vaneea no sekai

Akane Tokyo Cuisine, a Taste of Japanese Authenticity in Jakarta

During a business dinner, my sister, Nadia got a tip about a place serving great Japanese food with a large Japanese expat patrons. He gave such a good review that she immediately changed the venue of her Saturday lunch with a friend to the restaurant, Akane.

True to his description, Akane Tokyo Cuisine was looming with Japanese expats and their families. Lead by a Japanese chef, Akane serves ‘real’ Japanese cuisine. The lunch set menu is incredibly low priced, at only Rp. 86,000 (Around US$8.90). Set A: Pick 3 side dishes and one rice dish. Set B: Pick a rice bowl and a noodle dish. The most amazing thing about the set menu is the variety of things you can choose to savor, from sashimi, beef steak (highly recommended), yakisoba, katsudon (high recommended), mabo nasu don; all mouth watering. You also get chawan mushi, salad, miso soup and coffee jelly dessert with your lunch set. SUPER DEAL!

551 Horai – Must Eat in Osaka

551 (go go ichi) Horai is a Chinese restaurant chain in Osaka. It has both take out stalls for dim sum items and dine in restaurants. You may find their outlets located all over Osaka. The one that we went to is their flagship store, or ‘Honten,’ located in Dotonburi area. Their food is very good. During our two nights stay in Osaka we managed to go there three times.


551 Horai's Famous Buta Man

Their buta man (pork steamed buns) is supposedly very popular, selling 100,000 per day. That’s a high number of steamed buns being eaten every day. I assumed that most of Osaka is in consensus that the butaman is very special. James, with his picky tongue, agreed with them. The butaman was very large, the largest one I’ve ever eaten. The bun was very fluffy. Inside, there was a considerable amount of juicy, savory pork filling. Indeed, it was very good, but the portion was a bit too much for me. I finished it up anyway. If you are not keen with butaman, they also have steamed buns with different fillings, such as cashiu man (barbequed pork) and an man (red bean) for you to try.

Kamameshi Chaya in Arashiyama, Kyoto

I was craving some good Japanese food today. I started thinking about all the good food I ate in Japan the last time we were there, which was my honeymoon in 2010. Wow, that was ages ago. I had only post very little pictures of them. So I think I should start posting the rest. It’s never too late.

The first one I am going to share with you is the kamameshi we ate in Arashiyama, Kyoto. The restaurant, Kamameshi Chaya (Tea House) is on the street right across from the entrance of Tenryu-ji Temple, about 15 minutes of leisurely walk from the JR Sagano Arashiyama Station/Sagano Romantic Train Station. The street is lined with many restaurants, but you won’t miss the restaurant display.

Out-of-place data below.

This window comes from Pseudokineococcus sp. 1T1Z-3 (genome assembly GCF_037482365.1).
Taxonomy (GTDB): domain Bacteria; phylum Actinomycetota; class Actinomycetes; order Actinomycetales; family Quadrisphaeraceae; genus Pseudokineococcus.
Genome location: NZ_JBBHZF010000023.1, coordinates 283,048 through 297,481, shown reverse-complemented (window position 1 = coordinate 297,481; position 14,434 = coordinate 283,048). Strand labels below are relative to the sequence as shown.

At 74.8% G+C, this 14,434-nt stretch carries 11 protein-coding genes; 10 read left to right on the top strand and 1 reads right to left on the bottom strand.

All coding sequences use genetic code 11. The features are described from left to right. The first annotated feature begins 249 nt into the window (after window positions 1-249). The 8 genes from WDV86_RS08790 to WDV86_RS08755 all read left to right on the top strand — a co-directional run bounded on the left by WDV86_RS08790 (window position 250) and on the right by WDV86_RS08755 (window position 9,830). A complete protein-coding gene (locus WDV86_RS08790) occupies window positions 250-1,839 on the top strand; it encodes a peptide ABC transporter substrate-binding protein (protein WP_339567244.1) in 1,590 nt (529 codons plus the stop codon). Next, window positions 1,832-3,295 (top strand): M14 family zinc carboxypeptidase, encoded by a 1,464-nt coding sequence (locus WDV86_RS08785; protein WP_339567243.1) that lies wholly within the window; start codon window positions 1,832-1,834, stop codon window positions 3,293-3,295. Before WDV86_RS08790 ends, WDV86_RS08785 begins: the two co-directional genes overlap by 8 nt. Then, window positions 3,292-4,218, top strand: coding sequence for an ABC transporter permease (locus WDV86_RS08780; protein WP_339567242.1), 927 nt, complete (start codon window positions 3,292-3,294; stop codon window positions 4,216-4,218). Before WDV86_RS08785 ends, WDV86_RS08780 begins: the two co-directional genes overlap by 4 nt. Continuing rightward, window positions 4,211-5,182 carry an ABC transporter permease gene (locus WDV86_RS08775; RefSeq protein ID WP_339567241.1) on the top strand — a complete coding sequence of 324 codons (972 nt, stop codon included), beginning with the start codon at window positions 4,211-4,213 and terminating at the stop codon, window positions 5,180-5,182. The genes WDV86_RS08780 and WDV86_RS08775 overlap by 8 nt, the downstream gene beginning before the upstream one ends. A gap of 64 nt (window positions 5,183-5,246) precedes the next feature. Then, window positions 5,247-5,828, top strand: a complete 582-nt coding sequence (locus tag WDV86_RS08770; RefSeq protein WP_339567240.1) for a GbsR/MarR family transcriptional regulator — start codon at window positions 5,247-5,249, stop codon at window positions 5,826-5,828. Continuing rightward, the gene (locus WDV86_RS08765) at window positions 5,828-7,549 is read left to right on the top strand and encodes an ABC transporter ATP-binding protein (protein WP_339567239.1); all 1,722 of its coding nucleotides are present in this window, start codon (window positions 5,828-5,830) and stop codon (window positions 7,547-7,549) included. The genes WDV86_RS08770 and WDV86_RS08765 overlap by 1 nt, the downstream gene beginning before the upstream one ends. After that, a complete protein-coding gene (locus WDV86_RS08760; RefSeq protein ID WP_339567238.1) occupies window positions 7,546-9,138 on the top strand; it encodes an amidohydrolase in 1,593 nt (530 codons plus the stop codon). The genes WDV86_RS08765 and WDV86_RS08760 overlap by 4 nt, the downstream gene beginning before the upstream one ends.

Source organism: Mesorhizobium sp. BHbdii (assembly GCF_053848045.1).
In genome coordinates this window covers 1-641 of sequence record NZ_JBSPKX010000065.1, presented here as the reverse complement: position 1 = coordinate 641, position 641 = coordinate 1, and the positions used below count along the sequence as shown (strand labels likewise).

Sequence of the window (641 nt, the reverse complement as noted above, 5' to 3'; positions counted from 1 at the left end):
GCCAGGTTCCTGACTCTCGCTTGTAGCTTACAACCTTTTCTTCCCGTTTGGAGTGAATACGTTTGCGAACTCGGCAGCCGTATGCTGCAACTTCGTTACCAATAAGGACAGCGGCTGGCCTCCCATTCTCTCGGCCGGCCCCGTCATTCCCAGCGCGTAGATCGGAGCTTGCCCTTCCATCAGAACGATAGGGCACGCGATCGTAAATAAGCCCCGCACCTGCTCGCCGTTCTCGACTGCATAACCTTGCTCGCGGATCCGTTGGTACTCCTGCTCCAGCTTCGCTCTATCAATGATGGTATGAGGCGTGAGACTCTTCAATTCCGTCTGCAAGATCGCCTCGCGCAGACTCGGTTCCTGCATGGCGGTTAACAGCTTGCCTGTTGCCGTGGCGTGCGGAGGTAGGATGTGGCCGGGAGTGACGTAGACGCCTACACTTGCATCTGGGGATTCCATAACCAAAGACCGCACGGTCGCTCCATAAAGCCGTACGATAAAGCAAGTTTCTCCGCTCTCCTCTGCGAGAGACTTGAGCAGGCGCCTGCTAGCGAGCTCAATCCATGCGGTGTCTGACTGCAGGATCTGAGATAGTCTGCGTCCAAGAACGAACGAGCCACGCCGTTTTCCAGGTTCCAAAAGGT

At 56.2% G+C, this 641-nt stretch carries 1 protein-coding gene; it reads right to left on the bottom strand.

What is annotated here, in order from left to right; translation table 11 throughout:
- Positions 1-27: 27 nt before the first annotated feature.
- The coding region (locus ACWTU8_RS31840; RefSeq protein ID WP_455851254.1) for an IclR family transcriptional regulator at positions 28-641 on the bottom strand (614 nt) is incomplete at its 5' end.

Kamameshi Chaya

First Love Patisierre – Green Tea Hokkaido Layer Cake

My husband’s birthday came around and I ordered a large green tea flavored Hokkaido Layer Cake from First Love Patisierre. I was intending to share it with our family during his birthday lunch. Much to our dismay, Table 8 charges Rp. 25,000 ++ (almost US$3 + tax + gratuity) per slice for outside cake, so we ended up taking the cake home. (I’m glad we found out before everybody got there.) To add to the wound, the cake turned out to be the wrong flavor when we opened it at home. I called in to complain about the mistake. The store apologized and redelivered a new cake for me the next morning. Great customer service! After two days of wait, my husband finally got to enjoy the cake he has been waiting to eat.

After the delivery man left, James promptly requested me to serve him a slice. He got a wait for a bit more, though since I got to snap some pictures :D

Here's the picture of the box that was missing from the previous post.

At a quick glance, the green tea version looks like the original, but at a closer look it lacks the caramel glace of the original. Of course the difference is clearly visible once you take out a slice. The layers of muted green colored cream is really inviting.

Faux Kobe Beef

Kobe beef. Its name has soar far and wide across the globe as the premium of Japanese beef. Regardless the fact that its lower standing in Japan, outside Japan Kobe beef is all the rave. Interestingly, Matsuzaka beef, its superior, is less well known. People outside Japan flock to high class restaurants, willing to pay premium above premium just to have a bite of Kobe. Little do they know, what they are having is a fake branded beef.

I savored my first faux Kobe Beef in 2006, in a Japanese restaurant, downtown Chicago.

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